Take 12 Steps for Health
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TAKE 12 THIS MONTH?
Step 8: Know Your Numbers
Knowing your numbers is a good way to keep your body healthy. Schedule routine visits with your doctor to keep track of your blood pressure, cholesterol, blood glucose and weight.
Making Healthy Strides
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Adopting a heart-healthy lifestyle
Lifestyle modifications are essential. These changes may reduce your blood pressure without the use of prescription medications. Adopting a healthy lifestyle, such as eating sensibly, exercising regularly, sleeping, reducing stress and not smoking are critical for the health of your heart. Think of these changes as a "lifestyle prescription" and make every effort to comply with them.
You can undermine your healthy efforts with a high-salt diet, limited physical activity, high stress level, being overweight, smoking, excessive alcohol consumption, and not taking prescription medications properly.
Source: American Heart Association, Prevention & Treatment of High Blood Pressure
Screenings: What and When?
Getting recommended screening tests are one of the most important things you can do for your health. Screenings are medical tests that look for diseases before you have symptoms and may find diseases early when they are easier to treat. There is no set timeframe on when to do a screening and it should be discussed with your doctor before being performed. Which tests you need depends on your age, your gender, your family history, and whether you have risk factors for certain diseases.
- Cardiorespiratory health
- High blood pressure
- Bone Density
- Hearing or vision loss
- Breast and cervical cancer for women
- Prostate cancer for men
After a screening test, ask when you will get the results and whom to talk to about them. Want more info on health screenings? Visit the websites of these sources:
Sources: Healthfinder.gov, Mayo Clinic, National Library of Medicine
In the Healthy Zone
Want to know more about your health? Get to know your numbers for blood sugar, blood pressure, cholesterol and body weight. Getting your numbers checked regularly and knowing what they mean is a great step toward better health. Staying in the healthy range is important for optimal health and life longevity.
Blood sugar (a.k.a. blood glucose) is the amount of sugar found in your blood. Before eating, your number should be less than 100, and two hours after eating it should be less than 140. In adults, a blood sugar test is generally used to see whether blood sugar is too high and if you are at risk for Diabetes.
Blood pressure is the force of blood against the arteries when the heart beats (top number) and rests (bottom number). Your number should within the normal range of 90/60 to 120/80. When you have high blood pressure, or hypertension, the force of blood against your artery walls is too strong. High blood pressure can damage your arteries, heart, and kidneys if it is not treated. With high blood pressure, the heart works harder, your arteries take a beating, and your chances of a stroke, heart attack, and kidney problems are greater.
Blood cholesterol is a waxy substance produced by the liver. Too much can make it harder for blood to circulate. Your total cholesterol score should be less than 200. A cholesterol test measures the amount of cholesterol in your blood. This helps your doctor figure out your risk for heart disease.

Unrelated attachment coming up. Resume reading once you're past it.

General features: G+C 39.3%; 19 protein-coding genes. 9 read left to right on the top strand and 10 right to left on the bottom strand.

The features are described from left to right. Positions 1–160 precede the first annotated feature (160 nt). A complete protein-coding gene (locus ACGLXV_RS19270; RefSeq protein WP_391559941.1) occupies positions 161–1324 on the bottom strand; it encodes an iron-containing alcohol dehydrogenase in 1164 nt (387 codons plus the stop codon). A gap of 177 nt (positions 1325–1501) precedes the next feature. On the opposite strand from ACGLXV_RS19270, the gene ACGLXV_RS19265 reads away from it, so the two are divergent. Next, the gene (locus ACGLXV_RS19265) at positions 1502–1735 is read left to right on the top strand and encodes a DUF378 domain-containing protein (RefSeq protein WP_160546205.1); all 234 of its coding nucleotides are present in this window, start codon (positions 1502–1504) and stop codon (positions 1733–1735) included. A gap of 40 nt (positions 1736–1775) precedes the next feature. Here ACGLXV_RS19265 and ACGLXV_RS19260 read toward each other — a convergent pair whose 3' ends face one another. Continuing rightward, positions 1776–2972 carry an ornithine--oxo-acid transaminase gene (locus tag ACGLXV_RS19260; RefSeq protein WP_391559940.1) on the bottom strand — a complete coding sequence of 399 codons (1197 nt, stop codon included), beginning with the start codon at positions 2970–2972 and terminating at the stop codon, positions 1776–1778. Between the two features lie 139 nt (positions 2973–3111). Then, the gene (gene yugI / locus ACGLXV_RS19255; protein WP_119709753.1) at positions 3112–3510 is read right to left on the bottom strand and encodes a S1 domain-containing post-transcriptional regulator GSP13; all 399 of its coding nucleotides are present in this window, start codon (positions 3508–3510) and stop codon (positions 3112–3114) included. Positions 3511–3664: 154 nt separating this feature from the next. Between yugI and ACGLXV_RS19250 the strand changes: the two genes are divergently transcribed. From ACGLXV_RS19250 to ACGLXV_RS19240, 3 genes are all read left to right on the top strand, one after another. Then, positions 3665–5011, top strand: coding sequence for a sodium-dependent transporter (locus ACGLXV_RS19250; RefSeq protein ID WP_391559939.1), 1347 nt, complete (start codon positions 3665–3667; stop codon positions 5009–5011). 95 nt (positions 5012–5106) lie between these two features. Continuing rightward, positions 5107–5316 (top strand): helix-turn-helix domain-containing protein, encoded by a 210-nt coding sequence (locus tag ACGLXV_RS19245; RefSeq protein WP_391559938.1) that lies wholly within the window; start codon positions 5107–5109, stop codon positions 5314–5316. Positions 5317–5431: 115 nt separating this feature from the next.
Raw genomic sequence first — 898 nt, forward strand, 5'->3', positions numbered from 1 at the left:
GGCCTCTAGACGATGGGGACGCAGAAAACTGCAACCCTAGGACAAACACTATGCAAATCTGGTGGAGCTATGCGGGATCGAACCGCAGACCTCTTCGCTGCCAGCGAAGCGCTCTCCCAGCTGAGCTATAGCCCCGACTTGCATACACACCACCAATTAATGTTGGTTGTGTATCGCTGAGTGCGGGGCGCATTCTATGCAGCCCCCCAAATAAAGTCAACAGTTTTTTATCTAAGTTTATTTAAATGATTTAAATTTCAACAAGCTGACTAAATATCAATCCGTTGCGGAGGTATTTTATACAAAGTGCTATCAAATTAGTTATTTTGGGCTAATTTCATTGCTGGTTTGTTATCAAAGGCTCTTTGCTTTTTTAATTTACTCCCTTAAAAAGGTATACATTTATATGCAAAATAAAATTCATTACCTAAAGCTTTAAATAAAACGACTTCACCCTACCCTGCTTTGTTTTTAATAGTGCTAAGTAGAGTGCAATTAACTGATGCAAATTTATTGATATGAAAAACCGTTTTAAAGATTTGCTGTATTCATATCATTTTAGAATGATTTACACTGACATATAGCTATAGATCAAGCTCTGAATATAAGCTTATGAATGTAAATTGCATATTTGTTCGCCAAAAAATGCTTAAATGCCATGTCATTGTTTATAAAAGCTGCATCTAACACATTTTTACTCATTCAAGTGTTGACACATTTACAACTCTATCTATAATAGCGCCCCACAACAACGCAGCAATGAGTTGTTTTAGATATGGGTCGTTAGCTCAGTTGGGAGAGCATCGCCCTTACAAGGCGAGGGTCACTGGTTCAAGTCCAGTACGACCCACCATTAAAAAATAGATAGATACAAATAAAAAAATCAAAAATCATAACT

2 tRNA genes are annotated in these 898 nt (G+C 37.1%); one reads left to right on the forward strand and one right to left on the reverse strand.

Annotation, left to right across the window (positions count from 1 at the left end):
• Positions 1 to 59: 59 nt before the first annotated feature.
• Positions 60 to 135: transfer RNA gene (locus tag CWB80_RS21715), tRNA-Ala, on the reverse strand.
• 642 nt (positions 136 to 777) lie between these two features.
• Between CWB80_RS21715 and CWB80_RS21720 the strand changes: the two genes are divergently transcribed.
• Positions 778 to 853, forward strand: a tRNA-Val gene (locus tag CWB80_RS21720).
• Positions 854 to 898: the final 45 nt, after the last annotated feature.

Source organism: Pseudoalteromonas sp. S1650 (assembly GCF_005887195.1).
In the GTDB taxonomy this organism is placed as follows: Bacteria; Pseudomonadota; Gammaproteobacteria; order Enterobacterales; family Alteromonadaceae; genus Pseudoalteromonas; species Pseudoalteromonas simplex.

Your ideal body weight depends on your gender, age, height and frame. Body Mass Index (BMI) provides a good guideline. Your BMI should be between 18.6 - 24.9. BMI takes into account not just your weight, but also your height to indicate body fat. Online BMI calculators are accurate and easy to use, or you can calculate BMI yourself, following the steps below:
- Multiply your height in inches by your height in inches (you are squaring the number).
- Divide your weight in pounds by that square number.
- Multiply that result by 703.
- The answer is your BMI.
Source: University of Kentucky UK Health Care Gill Heart Institute, Know Your Numbers
Fight the Bite!
The bite of an infected mosquito, tick or other disease carrying
insect may result in a life-changing illness, such as West Nile
virus or Lyme disease. Fairfax County Health Department’s Disease
Carrying Insects Program works to minimize the threat of
Here are some tips to Fight the Bite of mosquitos and ticks:
- Defend yourself: Wear insect repellent containing DEET. Repellents with DEET can be applied to exposed skin to help repel insects.
- Avoid peak times: Stay indoors at dawn and early evening.
- Dress right: Wear long, loose and light-colored clothing when outdoors. Use permethrin on clothing. Permethrin kills ticks and there are formulations to treat your clothes sold at sporting goods stores.
- Keep them outside: Install, repair or replace screens on both windows and doors.
- Examine yourself, gear and pets. Ticks can ride into the home on clothing and pets, then attach to a person later, so carefully examine animals, coats and backpacks. Promptly remove any attached ticks.
The Take 12 program is free and anyone can participate at any time. This program is designed to:
- Help you accomplish healthy goals each month, with tips to keep you going for the duration.
- Give you access to information - free workshops are available each month on different healthy topics and bulletin boards loaded with information are posted at all the RECenters.
- Provide an opportunity for you to experience fitness and wellness programs offered across Fairfax County.
- Empower you to make important lifestyle changes... you can do it!
- Plus, sign-up to receive the monthly e-newsletter, packed with recipes and healthy tips, upcoming events, and opportunities to achieve your Take 12 goals!